On the website, I don’t know exactly how many photos are online, but I’ve now written about 1200 articles. Sometimes there are only three or four photos, which I then publish if it is a special work that I want to highlight. But now for example one of the past contributions of the Ratswegkreisel in Frankfurt, there are now pictures of half a year on it and there are more than 250 photos, which I summarized in a gallery. I always build up the post in such a way that I first show eight or nine pictures that are particularly important to me and that I find beautiful. Then all the others, which I have also photographed and also still want to show, come in the gallery below that in the article. Visitors can then click on these and enlarge them if they are interested. So there are certainly some tens of thousands of photos on the website.
You meant you photograph the things that you find aesthetically beautiful. So it’s not just graffiti and streetart you capture, you also have a lot of articles about Urbex and interesting art you encounter while you travel.
Yes, so one reason to build the site was also for showing the graffiti that you find in special places. For example in old and abandoned buildings. When I started my job in Wiesbaden, the “Wall Street Meeting” was still in the old Schlachthof (=Slaughterhouse). This is actually the birthplace this great event. After some years it has been renamed and today it’s called “Meeting of Styles”. At that time, the Schlachthof in Wiesbaden was still an old slaughterhouse, which was no longer used. There were festivities around it and the building was painted from the outside during the “Wall Street Meeting”. But it was also possible to enter the premises because it was open. There you could find again other interesting things, which some other artists have painted. The whole area was so wide that there were a lot of halls and broken cars, and just everything was painted. There was an old Opel car dealership where a lot of painting was done. Actually the entire walls. It was incredibly exciting to go in there and see what was there and then to photograph it and show it to others.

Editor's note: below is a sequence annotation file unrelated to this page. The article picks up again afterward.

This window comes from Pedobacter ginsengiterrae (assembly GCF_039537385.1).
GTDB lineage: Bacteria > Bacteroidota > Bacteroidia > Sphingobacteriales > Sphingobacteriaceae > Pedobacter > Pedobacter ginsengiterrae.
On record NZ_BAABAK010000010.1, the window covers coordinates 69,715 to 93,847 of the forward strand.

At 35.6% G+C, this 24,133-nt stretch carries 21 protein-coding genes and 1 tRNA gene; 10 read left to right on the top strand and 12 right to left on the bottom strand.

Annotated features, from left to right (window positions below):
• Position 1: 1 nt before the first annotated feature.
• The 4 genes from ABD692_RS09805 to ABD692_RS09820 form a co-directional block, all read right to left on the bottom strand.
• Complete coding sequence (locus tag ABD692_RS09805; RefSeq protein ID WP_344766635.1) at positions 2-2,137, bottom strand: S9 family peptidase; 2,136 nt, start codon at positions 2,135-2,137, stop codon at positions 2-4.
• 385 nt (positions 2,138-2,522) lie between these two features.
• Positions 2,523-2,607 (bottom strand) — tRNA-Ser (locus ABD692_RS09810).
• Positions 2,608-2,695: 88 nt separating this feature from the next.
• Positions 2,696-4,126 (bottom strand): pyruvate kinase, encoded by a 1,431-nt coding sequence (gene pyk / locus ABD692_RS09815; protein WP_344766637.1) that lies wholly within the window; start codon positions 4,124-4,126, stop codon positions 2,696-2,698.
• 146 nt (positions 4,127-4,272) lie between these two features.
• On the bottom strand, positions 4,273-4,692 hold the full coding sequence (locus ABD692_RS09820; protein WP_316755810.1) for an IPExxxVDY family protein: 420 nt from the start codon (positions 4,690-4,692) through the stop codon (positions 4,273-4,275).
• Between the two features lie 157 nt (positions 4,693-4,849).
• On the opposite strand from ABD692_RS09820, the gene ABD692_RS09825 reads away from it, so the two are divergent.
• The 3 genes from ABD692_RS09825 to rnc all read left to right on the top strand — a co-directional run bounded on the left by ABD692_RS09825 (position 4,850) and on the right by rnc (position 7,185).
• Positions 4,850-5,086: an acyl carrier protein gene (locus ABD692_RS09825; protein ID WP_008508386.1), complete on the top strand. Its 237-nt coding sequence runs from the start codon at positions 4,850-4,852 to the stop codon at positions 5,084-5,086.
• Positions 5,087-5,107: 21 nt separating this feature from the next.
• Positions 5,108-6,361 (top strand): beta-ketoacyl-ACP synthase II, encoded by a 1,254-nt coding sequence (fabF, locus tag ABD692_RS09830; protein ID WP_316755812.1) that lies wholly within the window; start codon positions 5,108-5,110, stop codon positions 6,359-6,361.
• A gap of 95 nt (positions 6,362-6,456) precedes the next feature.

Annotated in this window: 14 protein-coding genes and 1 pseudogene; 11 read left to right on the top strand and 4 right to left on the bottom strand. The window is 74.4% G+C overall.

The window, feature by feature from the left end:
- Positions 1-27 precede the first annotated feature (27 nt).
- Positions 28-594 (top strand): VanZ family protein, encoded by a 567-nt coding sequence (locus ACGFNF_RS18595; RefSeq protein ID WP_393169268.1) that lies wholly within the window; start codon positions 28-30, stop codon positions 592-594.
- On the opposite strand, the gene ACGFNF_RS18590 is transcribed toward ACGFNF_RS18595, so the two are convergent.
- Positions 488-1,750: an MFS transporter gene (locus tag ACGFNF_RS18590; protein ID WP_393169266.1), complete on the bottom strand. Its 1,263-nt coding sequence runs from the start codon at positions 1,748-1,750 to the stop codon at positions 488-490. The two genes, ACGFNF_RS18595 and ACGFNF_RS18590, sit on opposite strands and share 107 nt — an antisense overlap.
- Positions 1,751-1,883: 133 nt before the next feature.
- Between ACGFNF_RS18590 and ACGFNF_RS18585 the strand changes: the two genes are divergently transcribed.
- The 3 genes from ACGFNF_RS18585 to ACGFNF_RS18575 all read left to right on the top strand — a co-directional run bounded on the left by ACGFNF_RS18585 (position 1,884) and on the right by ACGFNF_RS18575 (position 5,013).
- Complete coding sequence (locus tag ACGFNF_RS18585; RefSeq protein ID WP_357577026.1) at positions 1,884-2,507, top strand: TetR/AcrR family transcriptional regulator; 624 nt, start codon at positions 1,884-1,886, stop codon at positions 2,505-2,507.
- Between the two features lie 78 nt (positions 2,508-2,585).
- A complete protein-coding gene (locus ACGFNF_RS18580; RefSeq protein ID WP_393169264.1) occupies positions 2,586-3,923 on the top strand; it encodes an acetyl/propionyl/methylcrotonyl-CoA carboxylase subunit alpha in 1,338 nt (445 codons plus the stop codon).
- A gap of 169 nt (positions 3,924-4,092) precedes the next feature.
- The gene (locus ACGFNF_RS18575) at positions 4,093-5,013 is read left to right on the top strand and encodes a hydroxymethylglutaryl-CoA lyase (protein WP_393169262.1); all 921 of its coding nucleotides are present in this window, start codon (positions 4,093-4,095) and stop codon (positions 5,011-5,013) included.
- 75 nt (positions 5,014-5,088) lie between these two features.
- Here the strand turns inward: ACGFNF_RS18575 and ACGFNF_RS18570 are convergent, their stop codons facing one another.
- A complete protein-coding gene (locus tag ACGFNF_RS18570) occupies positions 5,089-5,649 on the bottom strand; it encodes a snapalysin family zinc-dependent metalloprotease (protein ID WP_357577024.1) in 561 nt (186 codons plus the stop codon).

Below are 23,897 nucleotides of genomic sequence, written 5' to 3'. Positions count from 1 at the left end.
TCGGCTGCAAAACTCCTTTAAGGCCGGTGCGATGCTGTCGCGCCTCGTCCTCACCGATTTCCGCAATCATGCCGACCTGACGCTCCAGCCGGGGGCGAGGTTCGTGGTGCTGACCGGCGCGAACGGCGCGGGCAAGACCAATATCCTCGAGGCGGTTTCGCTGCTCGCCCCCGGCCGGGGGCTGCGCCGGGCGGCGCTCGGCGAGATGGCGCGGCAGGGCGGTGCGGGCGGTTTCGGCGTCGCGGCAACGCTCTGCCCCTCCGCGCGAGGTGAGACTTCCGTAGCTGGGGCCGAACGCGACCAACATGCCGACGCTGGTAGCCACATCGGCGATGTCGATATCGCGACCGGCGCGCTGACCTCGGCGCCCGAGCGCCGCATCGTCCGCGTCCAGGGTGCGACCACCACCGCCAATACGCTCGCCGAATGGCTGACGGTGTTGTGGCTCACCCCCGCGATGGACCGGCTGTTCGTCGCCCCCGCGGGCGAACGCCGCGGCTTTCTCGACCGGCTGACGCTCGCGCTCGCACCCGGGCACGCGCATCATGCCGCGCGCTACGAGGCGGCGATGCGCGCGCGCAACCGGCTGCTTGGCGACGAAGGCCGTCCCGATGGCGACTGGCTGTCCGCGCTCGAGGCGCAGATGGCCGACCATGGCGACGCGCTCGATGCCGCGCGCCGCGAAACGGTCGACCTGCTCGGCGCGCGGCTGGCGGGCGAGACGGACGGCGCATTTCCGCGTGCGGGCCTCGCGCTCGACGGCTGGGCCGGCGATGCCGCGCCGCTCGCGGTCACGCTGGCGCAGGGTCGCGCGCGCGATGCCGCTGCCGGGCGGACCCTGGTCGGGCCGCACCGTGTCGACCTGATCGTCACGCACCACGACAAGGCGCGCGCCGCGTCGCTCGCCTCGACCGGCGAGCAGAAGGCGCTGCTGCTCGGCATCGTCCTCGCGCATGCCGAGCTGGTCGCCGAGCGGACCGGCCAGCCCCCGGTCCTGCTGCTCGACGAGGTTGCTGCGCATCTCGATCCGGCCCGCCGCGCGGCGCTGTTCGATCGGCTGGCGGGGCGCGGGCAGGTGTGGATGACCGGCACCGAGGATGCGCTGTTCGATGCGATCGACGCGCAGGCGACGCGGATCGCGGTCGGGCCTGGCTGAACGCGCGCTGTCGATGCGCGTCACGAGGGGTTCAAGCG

On the one hand, you have the website, but you also have a Facebook channel and another one on Instagram, where you regularly post photos and articles about graffiti. Is there a difference between the content of the platforms?
The blog, that’s actually my baby, where I publish everything important to me. The blog posts are then automatically added to Facebook. Instagram is a bit different because it’s just a picture. But there you can then specifically point to an artist or a work. It’s all running parallel. The Dosenkunst blog is subtitled “Graffiti in the Rhine-Main-Area” and I try to keep the content here from the region when I’m not traveling. On Instagram, I also post things from Berlin, Colombia, Vietnam or other places I’ve been to.
Let’s talk a bit more about the events and the jams. One thing is to look for spots and works of art when you’re wandering around and looking for photo motifs. But especially at the festivals and graffiti events it is very concentrated and concerted. There are at the same time at so many places fantastic things going on and it is something else again, when you report of a making of.
Yeah, that’s different. And that’s also something that excites me as a photographer and gives me another opportunity to find motifs there. So to look directly at the painters while they are doing the wall or to search for cut-outs or to find sketches. It is also nice to notice how such a work is created, how it is drawn, how it is painted and then finished over a period of one or two days. And then afterwards, when the scaffolding is gone, you can photograph the finished works, which then of course look wonderful and great. But if you know how the works were created and which painter painted there, then that’s much more interesting. I also always try to have a short conversation when I’m not interrupting. So with questions like, “Why are you painting that?” or “What’s the background to it?” and similar questions. That is again particularly exciting and then the simple painting becomes a complete story. That is really beautiful and as well what fascinates me the most.